Wednesday, 9 October 2013

Robert E. Howard - King Conan: ‘The Phoenix on the Sword’, ‘The Scarlet Citadel’, The Hour of the Dragon (1932-1935)

NOTE: What I’m calling King Conan in this review isn’t actually what falls under the Wiki entry, which is about a collection of stories under the novel heading King Conan. Those stories actually cover the time long before Conan becomes king, and they finish before the king stories end—something which I find to be very silly in a collection entitled King Conan. 

“I’ve roamed far; farther than any other man of my race ever wandered. I’ve seen all the great cities of the Hyborians. I’ve roamed in the unknown countries south of the black kingdoms of Kush, and east of the Sea of Vilayet. I’ve been a mercenary captain, a corsair, a kozak, a penniless vagabond, a general—hell, I’ve been everything except a king, and I may be that, before I die.”
The fancy pleased him, and he grinned hardly. Then he shrugged his shoulders and stretched his mighty figure on the rocks.

The Weird Tales original
and controversial
 artwork by Margaret
Frank Frazetta's just as
controversial novel covers
in the mid-60s.

Robert E. Howard was a genius and the Conan tales are pretty much perfect.

OK so these statements alone probably don’t sell you on the fact, but the fact is that the Conan stories are the absolute height of pure pulpy fiction! Now if you're not a fan of pulp or fiction, then you may be looking at the wrong review.

As far as his pulpy style goes, Howard uses a decadent amount of adjectives, his descriptions of Conan are more remarkable when they aren't likening him to a jungle cat; the lissome and stunning qualities of Howard's ladies are listed every time, and the serpentine sorcerers never fail to affect a dastardly mien. Strangely, what is 'purple prose' in any other novel merely heightens the action and the, well, sword-and-sorceryness of the story! The writing, the pacing and the characters are balanced on a level that is incredibly hard to achieve. You can drop into Conan at any point, even toward the end of a story, and it will make perfect pulpy sense, carrying you all the way to the end.

You can’t get fantasy books like that these days, they don’t exist. 

The three stories reviewed here, ‘The Phoenix on the Sword’, ‘The Scarlet Citadel’ and The Hour of the Dragon, (to be found most recently in Gollancz’s Fantasy Masterworks series The Conan Chronicles, volume two, and originally published in 1932, 1932 and 1935 respectively), are Howard’s first two stories, and a follow up novella that he wrote three years later.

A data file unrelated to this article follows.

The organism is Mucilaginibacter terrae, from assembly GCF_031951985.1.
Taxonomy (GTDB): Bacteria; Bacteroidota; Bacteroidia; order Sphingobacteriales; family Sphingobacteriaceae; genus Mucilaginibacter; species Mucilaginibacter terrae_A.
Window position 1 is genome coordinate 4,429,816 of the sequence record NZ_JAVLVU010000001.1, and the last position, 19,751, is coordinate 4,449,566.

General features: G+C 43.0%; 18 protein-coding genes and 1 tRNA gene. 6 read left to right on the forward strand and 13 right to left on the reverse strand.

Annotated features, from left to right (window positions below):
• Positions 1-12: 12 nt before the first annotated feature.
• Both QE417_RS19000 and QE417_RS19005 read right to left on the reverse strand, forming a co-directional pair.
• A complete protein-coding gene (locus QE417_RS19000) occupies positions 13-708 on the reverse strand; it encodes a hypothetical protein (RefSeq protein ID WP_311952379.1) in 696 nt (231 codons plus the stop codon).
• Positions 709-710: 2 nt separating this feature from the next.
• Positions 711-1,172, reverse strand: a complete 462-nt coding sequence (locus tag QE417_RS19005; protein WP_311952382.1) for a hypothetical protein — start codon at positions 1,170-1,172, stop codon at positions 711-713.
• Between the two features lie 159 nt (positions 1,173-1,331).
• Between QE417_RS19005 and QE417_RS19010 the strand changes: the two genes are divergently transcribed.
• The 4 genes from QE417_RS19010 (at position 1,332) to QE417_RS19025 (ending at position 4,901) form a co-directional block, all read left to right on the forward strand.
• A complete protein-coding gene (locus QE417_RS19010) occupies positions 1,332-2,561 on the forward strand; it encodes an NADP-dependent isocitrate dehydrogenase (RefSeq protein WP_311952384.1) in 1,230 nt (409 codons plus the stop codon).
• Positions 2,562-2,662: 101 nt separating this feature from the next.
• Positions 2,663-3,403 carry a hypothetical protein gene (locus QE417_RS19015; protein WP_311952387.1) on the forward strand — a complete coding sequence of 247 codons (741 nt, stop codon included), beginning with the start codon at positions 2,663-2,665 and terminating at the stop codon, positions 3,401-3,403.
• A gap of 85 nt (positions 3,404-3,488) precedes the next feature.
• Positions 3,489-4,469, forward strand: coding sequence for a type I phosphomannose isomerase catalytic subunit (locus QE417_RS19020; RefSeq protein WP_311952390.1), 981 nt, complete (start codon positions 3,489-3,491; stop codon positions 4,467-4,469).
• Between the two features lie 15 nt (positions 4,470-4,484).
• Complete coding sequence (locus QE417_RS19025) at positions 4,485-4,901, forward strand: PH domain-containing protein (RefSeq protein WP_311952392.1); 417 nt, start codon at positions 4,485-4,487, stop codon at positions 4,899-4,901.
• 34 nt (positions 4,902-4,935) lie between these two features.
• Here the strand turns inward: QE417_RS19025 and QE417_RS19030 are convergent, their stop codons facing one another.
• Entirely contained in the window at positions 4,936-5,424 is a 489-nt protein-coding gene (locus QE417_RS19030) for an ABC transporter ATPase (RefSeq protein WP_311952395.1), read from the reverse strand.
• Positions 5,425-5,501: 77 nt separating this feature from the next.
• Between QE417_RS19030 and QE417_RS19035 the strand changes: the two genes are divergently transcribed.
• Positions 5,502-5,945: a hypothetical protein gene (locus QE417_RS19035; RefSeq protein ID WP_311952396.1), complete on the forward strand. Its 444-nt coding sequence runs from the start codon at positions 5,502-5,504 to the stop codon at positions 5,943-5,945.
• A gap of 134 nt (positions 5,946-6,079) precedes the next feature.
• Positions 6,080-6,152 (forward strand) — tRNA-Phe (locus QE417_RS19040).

And so we meet Conan, the son of a harsh and barbarian culture, a man destined for fame and fortune as he traipses across the world finding monstrosities to slay, jewels and riches to spend and feisty pirate chicks to love.

Whilst most people think of Conan as a youthful barbarian mercenary and rogue filled with wanderlust, Howard’s first ever Conan tale, ‘The Phoenix on the Sword’, in fact begins as Conan has 'given up' his footloose and fancy-free ways. As the story begins, Conan has murdered a despotic king and settled down to become ruler of a Romanesque civilisation called Aquilonia. 

The next two stories follow Conan’s fall from kingship and his desire to regain possession of his crown, saving the people of Aquilonia from the designs of petty lordlings and their darker masters. With diverse and powerful allies and an even more powerful array of enemies, Conan struggles to regain his throne and thwart the avalanching evils taking over the land.

The King Conan stories illustrate the running theme of Howard’s later Conan tales: the juxtaposition of the primitive world against the sophisticated veneer of the city-states. Conan’s transition into ruler of a civilised society becomes a struggle that in many ways he is ill-equipped to undertake.